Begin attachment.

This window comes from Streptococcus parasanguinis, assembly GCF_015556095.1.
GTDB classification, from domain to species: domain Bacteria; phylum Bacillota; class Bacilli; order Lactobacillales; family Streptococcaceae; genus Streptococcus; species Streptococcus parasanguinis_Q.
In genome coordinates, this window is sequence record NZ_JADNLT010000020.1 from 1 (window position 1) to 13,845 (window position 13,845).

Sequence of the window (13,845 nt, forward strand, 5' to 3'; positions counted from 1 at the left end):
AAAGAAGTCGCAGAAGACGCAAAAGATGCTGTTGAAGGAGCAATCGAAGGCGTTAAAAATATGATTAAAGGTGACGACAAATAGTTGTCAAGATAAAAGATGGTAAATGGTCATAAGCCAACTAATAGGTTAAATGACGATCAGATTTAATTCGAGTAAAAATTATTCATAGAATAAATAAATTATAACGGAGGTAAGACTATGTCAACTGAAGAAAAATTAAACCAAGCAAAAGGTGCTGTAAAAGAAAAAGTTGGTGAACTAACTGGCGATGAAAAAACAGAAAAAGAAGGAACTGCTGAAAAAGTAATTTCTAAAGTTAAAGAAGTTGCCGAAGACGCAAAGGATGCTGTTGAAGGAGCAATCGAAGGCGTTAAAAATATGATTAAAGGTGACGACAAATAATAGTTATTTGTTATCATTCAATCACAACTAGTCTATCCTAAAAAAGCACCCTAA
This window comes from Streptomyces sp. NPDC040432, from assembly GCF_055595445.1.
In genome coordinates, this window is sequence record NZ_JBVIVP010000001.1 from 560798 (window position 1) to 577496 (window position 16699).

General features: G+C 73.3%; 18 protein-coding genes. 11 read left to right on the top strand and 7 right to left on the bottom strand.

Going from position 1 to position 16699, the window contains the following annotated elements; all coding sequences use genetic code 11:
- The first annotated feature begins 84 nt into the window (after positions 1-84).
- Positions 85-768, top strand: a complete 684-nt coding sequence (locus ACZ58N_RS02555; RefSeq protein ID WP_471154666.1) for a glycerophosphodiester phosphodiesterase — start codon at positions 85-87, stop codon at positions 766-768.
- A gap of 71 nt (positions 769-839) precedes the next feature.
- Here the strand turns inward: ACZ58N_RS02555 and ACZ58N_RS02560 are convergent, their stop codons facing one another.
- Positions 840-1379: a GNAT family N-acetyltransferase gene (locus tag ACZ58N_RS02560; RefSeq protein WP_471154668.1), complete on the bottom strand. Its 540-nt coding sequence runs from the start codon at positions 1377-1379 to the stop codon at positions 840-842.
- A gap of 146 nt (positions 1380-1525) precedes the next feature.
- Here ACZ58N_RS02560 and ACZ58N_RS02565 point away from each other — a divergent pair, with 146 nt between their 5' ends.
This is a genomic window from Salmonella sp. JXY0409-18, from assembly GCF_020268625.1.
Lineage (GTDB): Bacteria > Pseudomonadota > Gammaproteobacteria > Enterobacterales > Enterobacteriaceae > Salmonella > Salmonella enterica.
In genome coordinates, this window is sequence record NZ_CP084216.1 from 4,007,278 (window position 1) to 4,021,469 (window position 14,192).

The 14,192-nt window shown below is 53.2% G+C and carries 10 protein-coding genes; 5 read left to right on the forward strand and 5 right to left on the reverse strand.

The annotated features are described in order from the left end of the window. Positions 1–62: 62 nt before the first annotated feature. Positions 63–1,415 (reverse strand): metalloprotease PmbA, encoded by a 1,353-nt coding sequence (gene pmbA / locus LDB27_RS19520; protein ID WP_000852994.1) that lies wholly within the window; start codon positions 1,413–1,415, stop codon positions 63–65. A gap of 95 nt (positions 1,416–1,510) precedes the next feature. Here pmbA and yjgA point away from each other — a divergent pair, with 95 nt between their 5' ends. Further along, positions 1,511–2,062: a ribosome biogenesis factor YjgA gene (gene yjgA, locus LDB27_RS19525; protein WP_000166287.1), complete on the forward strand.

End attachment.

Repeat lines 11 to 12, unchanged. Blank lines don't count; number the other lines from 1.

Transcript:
- Positions 85-768, top strand: a complete 684-nt coding sequence (locus ACZ58N_RS02555; RefSeq protein ID WP_471154666.1) for a glycerophosphodiester phosphodiesterase — start codon at positions 85-87, stop codon at positions 766-768.
- A gap of 71 nt (positions 769-839) precedes the next feature.